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Preparing for GCSE speaking: building a repertoire

As your Y11 classes start their final year of GCSE, one potential danger of moving from Controlled Assessment to terminal assessment of speaking is to believe that in this new regime there will be little place for the rote learning or memorisation of language. While it is true that the amount of learning by heart is likely to go down and that greater use of unrehearsed (spontaneous) should be encouraged, there are undoubtedly some good techniques to help your pupils perform well on the day.

I clearly recall, when I marked speaking tests for AQA 15-20 years ago, that schools whose candidates performed the best were often those who had prepared their students with ready-made short paragraphs of language. Candidates who didn't sound particularly like "natural linguists" (e.g. displaying poor accents) nevertheless got high marks. As far as an examiner is concerned is doesn't matter if every single candidate says that last weekend they went to the cinema, saw a James Bond movie, ate a pizza, drank coke and returned home by bus. As long as they have plenty to say and answer the questions they will score well. If they can do it accurately and with greater complexity they will score even better.

This is not an argument for sole use of memorisation, of course, but if your pupils have built up a degree of proficiency over four or five years, they can supplement this with pre-learned, rehearsed language. The combination of the two is very effective. And by the way, never feel guilty about getting classes to practise rote learning of this type - in other subjects memorisation is used effectively to produce results, so why not in languages? We should reward hard work and learning.

With this in mind, I'd like to suggest one technique for effective last-minute preparation for the conversation (and photo card) sections of the test.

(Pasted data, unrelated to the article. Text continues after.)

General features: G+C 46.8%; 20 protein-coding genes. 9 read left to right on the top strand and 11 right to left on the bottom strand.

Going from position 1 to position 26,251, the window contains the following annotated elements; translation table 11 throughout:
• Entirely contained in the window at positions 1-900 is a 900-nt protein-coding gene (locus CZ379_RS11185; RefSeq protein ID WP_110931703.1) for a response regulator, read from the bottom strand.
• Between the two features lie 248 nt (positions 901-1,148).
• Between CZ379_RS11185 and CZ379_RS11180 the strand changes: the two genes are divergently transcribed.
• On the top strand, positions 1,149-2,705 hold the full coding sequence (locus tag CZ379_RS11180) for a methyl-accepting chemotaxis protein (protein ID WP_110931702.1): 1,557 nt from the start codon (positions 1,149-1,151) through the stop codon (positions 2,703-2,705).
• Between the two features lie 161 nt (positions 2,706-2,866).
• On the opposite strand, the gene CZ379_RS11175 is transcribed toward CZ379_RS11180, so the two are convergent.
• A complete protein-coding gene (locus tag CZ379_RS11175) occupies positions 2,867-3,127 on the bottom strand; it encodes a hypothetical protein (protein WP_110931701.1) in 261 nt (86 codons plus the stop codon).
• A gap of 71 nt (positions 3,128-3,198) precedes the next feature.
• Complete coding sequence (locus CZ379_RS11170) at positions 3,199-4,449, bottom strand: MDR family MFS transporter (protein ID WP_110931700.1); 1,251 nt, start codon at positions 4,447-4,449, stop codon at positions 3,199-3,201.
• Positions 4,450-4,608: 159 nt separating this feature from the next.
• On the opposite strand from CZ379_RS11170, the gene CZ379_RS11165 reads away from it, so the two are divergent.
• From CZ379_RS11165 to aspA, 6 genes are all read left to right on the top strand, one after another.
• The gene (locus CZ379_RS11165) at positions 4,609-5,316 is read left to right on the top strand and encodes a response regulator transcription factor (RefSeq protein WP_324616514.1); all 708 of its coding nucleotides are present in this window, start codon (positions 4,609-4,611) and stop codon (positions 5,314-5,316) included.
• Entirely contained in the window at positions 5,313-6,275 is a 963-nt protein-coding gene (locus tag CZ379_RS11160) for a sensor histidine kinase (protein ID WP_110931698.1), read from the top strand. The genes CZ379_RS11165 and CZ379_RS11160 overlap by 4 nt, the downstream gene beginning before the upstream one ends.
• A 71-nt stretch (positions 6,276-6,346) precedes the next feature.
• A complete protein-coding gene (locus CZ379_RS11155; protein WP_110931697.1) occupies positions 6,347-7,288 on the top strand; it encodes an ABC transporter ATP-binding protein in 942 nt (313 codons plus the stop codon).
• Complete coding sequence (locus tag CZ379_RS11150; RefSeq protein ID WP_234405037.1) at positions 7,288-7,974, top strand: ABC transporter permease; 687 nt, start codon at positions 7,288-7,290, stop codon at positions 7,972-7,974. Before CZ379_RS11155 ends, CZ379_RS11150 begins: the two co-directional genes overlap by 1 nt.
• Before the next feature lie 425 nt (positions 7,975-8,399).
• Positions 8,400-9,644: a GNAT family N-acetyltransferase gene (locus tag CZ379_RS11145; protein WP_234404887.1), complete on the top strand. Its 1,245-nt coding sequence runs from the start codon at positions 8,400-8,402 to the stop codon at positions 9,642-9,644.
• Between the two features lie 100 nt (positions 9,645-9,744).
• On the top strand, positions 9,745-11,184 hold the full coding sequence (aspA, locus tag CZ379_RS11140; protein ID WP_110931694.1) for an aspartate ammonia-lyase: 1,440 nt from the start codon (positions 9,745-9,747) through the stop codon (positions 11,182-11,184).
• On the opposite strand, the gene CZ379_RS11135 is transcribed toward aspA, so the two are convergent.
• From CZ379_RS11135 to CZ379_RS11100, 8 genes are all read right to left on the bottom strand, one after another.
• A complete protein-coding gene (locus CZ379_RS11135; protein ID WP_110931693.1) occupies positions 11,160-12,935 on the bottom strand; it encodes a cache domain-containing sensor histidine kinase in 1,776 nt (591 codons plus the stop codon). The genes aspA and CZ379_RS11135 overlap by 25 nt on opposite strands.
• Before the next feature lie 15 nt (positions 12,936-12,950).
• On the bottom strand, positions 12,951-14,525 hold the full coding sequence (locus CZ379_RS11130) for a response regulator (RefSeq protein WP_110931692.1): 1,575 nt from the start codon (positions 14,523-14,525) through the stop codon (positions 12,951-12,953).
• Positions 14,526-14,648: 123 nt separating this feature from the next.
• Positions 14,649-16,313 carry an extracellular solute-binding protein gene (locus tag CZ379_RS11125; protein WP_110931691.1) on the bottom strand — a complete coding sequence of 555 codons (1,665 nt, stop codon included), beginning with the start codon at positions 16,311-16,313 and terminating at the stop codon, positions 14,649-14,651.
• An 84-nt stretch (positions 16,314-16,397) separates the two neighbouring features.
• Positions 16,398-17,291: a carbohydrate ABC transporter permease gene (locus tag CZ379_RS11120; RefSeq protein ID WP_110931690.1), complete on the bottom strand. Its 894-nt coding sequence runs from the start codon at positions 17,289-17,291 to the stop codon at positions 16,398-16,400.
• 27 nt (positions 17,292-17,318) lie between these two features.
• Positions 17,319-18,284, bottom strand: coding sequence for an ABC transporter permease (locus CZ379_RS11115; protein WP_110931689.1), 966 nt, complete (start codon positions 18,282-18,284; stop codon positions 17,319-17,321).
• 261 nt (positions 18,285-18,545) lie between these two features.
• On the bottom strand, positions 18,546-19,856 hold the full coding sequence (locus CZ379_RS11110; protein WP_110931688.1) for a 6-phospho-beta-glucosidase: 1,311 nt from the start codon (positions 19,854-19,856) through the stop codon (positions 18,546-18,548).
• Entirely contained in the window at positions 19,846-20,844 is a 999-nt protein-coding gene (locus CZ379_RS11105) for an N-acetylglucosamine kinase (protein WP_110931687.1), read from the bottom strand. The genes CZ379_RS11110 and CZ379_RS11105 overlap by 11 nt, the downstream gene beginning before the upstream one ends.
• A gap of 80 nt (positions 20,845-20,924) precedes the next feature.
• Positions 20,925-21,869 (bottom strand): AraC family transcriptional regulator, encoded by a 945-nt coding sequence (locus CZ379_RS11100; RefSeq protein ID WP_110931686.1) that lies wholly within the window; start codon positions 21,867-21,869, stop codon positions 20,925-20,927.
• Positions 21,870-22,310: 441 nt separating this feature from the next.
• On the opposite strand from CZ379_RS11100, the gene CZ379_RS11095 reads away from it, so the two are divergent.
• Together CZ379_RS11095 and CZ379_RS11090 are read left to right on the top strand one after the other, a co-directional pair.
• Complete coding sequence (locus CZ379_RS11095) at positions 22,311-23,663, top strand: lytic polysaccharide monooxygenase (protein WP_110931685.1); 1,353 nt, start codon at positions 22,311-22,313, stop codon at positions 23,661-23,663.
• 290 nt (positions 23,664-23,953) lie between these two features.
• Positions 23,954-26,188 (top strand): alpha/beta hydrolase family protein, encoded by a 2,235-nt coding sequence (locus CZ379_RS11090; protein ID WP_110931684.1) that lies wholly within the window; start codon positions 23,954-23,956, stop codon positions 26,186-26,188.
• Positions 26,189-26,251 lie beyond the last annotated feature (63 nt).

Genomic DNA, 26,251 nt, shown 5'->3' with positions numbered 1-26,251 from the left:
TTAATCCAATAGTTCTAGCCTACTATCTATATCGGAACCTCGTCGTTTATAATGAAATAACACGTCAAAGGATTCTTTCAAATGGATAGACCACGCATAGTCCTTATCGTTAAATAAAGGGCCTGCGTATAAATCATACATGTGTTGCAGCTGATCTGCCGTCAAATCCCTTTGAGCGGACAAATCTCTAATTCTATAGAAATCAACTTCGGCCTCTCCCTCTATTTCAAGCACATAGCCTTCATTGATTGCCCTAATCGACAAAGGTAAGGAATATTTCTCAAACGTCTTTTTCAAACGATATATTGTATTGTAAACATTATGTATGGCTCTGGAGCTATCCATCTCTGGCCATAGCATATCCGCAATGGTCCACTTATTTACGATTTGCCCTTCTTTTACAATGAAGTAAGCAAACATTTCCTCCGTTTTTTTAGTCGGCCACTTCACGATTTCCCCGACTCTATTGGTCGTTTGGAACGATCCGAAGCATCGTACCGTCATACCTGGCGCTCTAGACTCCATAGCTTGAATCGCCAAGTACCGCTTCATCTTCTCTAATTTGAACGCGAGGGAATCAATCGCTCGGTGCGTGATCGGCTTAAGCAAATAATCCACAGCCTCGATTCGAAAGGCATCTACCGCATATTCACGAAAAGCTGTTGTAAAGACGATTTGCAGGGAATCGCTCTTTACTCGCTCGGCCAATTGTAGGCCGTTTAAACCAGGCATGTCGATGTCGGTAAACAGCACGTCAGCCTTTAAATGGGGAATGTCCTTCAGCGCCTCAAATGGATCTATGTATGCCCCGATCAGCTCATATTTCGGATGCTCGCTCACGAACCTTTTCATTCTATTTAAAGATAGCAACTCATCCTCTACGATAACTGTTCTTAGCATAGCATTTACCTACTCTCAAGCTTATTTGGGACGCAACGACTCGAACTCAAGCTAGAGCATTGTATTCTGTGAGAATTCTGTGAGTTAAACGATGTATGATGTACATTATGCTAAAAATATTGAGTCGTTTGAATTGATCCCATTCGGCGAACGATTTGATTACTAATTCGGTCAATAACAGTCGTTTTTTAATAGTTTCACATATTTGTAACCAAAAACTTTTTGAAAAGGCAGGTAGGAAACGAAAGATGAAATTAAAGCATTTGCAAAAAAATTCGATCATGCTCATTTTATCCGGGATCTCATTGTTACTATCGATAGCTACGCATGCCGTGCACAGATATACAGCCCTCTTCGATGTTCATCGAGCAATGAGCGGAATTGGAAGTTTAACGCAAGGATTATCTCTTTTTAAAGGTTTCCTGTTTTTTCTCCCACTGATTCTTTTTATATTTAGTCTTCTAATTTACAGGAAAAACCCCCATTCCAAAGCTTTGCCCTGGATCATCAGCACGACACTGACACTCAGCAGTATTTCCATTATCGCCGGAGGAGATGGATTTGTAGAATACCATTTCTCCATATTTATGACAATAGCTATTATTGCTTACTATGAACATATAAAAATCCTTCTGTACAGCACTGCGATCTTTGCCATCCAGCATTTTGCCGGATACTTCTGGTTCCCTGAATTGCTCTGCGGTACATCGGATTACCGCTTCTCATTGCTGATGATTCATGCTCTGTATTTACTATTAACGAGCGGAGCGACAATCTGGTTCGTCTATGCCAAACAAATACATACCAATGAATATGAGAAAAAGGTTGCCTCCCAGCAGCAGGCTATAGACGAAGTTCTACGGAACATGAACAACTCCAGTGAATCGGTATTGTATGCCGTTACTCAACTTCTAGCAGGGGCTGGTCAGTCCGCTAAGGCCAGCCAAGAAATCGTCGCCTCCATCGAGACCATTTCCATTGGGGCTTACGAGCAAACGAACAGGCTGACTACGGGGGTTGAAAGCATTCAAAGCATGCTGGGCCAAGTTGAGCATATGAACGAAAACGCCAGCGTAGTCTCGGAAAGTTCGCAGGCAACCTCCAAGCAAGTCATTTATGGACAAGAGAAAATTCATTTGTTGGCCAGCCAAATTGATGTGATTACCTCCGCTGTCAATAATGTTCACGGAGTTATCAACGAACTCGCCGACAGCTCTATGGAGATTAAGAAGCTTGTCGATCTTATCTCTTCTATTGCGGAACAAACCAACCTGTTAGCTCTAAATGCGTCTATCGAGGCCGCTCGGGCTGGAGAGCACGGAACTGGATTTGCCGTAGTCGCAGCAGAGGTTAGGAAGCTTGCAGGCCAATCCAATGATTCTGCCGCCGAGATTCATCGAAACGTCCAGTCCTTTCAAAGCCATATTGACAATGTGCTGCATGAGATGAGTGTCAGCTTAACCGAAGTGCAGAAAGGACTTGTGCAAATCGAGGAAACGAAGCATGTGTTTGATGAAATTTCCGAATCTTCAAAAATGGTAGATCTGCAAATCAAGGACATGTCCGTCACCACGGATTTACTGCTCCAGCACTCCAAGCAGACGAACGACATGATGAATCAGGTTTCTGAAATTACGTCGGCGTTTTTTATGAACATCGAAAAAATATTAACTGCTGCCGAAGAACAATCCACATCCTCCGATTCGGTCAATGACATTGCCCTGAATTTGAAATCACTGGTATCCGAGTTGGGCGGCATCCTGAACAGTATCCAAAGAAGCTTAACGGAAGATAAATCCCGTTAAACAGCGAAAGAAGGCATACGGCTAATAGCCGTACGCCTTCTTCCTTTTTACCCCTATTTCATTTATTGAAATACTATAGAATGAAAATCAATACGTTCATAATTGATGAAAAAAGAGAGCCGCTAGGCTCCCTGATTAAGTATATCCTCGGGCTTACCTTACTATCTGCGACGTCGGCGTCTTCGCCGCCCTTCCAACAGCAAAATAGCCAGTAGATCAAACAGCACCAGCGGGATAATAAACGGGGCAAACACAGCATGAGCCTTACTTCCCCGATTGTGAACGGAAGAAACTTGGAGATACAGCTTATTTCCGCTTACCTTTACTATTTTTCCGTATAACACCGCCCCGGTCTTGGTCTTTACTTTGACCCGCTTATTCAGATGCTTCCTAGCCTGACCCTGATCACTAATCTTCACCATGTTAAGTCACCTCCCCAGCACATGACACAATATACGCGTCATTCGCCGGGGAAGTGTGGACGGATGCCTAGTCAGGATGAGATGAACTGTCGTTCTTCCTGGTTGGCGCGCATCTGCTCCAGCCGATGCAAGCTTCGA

Let's suppose you have prepared sets of questions for each theme, a selection of which you are likely to use in the test. In the weeks running up to the test in April or May you can devote time to modelling answers and practising them in pairs. (Pairs is more efficient than groups.) It can work like this: display a question on the board, give your modelled answer to to it, perhaps with written support if the class needs it, then give students a few minutes to practise their paragraph length answers. With weaker classes at Foundation Tier sentence length answers may be sufficient. Then ask the class if they had any particular problems or if there were things they wanted to say but couldn't. Give some feedback. Then move to the next question. The complexity of your modelling will depend on the class and you can urge your stronger students to go beyond your model. If the atmosphere in your class is suitable you could get a small number of strong pupils to speak back their paragraphs. Generally, though, at this age, you should treat that practice with caution.

This process build in variety and a change of perspective to the lesson, breaking it up into shortish chunks. You could even play a recorded example of a good response from the pupil in another class or A-level student - again, this adds a touch of variety. You can reinforce the same questions in subsequent lessons - we know how important recycling and spaced practice is so think about coming back to it a week later.

As this process advanced the hope is that each student will build up their repertoire. You can intersperse your lessons with quick references to the mark scheme to remind pupils precisely what they need to do to get the highest scores. Say to them; "Imagine you are the examiner; how would you grade this?" You might even get pairs to play examiner and candidate.

Now, it's important to add that, in addition to helping students get ready for the speaking test, this process also build up a repertoire of paragraphs which can be re-used in the Writing exam, an equally hard challenge, harder for many. Always stress that students should "use what they know" and not worry about telling the truth. (You might find this morally questionable, but I would respond that it may be more morally questionable not to provide your students with every means to do their best!) My line was "use what you know, not what you don't know". Say it often!

I hope some of you will find this suggestion useful. Feel free to leave any comments with other ideas.

Comments

  1. Excellent advice. I don't know why pupils try to say things they can't! Like the idea of a repertoire, sounds a bit like the idea of dance moves/dance routines here https://www.youtube.com/channel/UCdtKreCNMVj5zg29n6oPb4g

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    Replies
    1. Hi Vincent. Thanks for commenting. Yes, I saw your dance moves. Nice idea.

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